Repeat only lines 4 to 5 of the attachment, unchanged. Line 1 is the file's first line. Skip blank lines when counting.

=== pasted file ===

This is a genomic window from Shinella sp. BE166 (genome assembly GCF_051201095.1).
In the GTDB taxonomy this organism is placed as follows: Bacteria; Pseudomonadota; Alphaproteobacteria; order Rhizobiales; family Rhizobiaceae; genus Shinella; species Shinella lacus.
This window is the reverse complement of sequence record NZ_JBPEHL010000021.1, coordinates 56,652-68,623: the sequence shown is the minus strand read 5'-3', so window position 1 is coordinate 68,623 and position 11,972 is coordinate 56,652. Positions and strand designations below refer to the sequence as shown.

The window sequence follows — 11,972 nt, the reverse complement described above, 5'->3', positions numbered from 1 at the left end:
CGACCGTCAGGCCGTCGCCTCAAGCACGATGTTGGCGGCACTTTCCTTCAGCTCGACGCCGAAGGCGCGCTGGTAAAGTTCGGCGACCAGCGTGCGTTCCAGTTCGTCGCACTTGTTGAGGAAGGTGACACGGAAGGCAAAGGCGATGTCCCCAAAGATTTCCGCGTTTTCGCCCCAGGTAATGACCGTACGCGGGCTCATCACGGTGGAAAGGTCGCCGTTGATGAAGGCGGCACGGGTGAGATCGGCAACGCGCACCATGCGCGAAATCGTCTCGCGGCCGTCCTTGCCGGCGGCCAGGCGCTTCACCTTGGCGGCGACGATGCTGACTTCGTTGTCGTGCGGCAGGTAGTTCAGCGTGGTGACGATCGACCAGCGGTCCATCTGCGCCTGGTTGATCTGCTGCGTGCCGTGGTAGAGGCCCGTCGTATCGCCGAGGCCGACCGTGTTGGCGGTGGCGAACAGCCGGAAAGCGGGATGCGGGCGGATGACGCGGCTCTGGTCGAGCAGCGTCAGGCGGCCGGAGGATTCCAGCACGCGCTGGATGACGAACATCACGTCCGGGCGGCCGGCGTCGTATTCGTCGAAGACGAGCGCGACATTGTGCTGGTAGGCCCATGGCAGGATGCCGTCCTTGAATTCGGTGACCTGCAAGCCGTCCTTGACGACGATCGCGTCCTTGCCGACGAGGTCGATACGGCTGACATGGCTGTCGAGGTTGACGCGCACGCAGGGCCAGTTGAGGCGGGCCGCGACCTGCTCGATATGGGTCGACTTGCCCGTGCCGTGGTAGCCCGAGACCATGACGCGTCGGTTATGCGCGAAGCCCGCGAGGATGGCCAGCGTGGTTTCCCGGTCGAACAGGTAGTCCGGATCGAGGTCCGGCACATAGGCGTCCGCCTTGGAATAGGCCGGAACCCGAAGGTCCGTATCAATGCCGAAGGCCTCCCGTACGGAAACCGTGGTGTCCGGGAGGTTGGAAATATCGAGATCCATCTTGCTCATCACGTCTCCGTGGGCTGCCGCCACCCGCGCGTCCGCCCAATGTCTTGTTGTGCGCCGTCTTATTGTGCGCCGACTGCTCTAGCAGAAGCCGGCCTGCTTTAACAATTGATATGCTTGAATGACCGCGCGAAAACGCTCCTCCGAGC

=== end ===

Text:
The window sequence follows — 11,972 nt, the reverse complement described above, 5'->3', positions numbered from 1 at the left end:
CGACCGTCAGGCCGTCGCCTCAAGCACGATGTTGGCGGCACTTTCCTTCAGCTCGACGCCGAAGGCGCGCTGGTAAAGTTCGGCGACCAGCGTGCGTTCCAGTTCGTCGCACTTGTTGAGGAAGGTGACACGGAAGGCAAAGGCGATGTCCCCAAAGATTTCCGCGTTTTCGCCCCAGGTAATGACCGTACGCGGGCTCATCACGGTGGAAAGGTCGCCGTTGATGAAGGCGGCACGGGTGAGATCGGCAACGCGCACCATGCGCGAAATCGTCTCGCGGCCGTCCTTGCCGGCGGCCAGGCGCTTCACCTTGGCGGCGACGATGCTGACTTCGTTGTCGTGCGGCAGGTAGTTCAGCGTGGTGACGATCGACCAGCGGTCCATCTGCGCCTGGTTGATCTGCTGCGTGCCGTGGTAGAGGCCCGTCGTATCGCCGAGGCCGACCGTGTTGGCGGTGGCGAACAGCCGGAAAGCGGGATGCGGGCGGATGACGCGGCTCTGGTCGAGCAGCGTCAGGCGGCCGGAGGATTCCAGCACGCGCTGGATGACGAACATCACGTCCGGGCGGCCGGCGTCGTATTCGTCGAAGACGAGCGCGACATTGTGCTGGTAGGCCCATGGCAGGATGCCGTCCTTGAATTCGGTGACCTGCAAGCCGTCCTTGACGACGATCGCGTCCTTGCCGACGAGGTCGATACGGCTGACATGGCTGTCGAGGTTGACGCGCACGCAGGGCCAGTTGAGGCGGGCCGCGACCTGCTCGATATGGGTCGACTTGCCCGTGCCGTGGTAGCCCGAGACCATGACGCGTCGGTTATGCGCGAAGCCCGCGAGGATGGCCAGCGTGGTTTCCCGGTCGAACAGGTAGTCCGGATCGAGGTCCGGCACATAGGCGTCCGCCTTGGAATAGGCCGGAACCCGAAGGTCCGTATCAATGCCGAAGGCCTCCCGTACGGAAACCGTGGTGTCCGGGAGGTTGGAAATATCGAGATCCATCTTGCTCATCACGTCTCCGTGGGCTGCCGCCACCCGCGCGTCCGCCCAATGTCTTGTTGTGCGCCGTCTTATTGTGCGCCGACTGCTCTAGCAGAAGCCGGCCTGCTTTAACAATTGATATGCTTGAATGACCGCGCGAAAACGCTCCTCCGAGC